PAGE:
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Microscope with Z-stack projections. Shown at the top and right of each 452 image are orthogonal projections taken at the depth of the nucleus. A, B) Visualization of E2
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NucBlue (nuclei; blue) and Cytotracker (cytoplasm; green). Images were generated on an inverted 451
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Cervical cancer cells were incubated with fluorescently labeled CBS-E2 cargo (Red) in the absence 449 (A) or presence (B-F) of equimolar TAT-CaM for 1 hr
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Figure 2. Delivery of CBS-E2 into living cervical cancer cells via the TAT-CaM adaptor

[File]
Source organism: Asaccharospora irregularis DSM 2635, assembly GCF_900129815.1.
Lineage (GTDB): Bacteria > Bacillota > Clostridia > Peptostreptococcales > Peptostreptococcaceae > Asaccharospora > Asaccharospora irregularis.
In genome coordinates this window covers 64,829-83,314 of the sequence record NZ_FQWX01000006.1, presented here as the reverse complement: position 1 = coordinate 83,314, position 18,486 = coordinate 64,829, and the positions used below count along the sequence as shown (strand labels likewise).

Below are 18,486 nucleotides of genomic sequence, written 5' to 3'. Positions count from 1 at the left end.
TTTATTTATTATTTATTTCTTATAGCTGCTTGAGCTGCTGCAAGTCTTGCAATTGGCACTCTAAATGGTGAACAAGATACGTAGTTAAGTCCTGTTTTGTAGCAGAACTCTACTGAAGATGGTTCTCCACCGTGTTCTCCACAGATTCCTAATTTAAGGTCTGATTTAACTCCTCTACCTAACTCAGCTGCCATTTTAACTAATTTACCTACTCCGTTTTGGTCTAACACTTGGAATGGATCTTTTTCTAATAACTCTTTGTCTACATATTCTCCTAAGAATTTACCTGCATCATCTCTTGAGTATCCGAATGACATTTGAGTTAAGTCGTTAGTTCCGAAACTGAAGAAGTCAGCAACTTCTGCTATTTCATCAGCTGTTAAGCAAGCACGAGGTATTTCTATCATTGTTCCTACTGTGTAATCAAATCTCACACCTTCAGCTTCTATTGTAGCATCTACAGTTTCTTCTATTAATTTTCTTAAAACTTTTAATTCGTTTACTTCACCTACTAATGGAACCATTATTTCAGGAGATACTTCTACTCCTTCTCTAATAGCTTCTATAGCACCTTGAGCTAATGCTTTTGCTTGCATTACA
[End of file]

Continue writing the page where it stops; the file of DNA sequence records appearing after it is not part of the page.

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White 454 arrows indicate redistribution and clustering of E2 to regions of the cell typically associated with 455 the mitotic spindle apparatus
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value of 1.3. Image analysis was performed on Zen Blue software (Carl Zeiss Microscopy, 170 Germany) as previously described ( 22 ). 171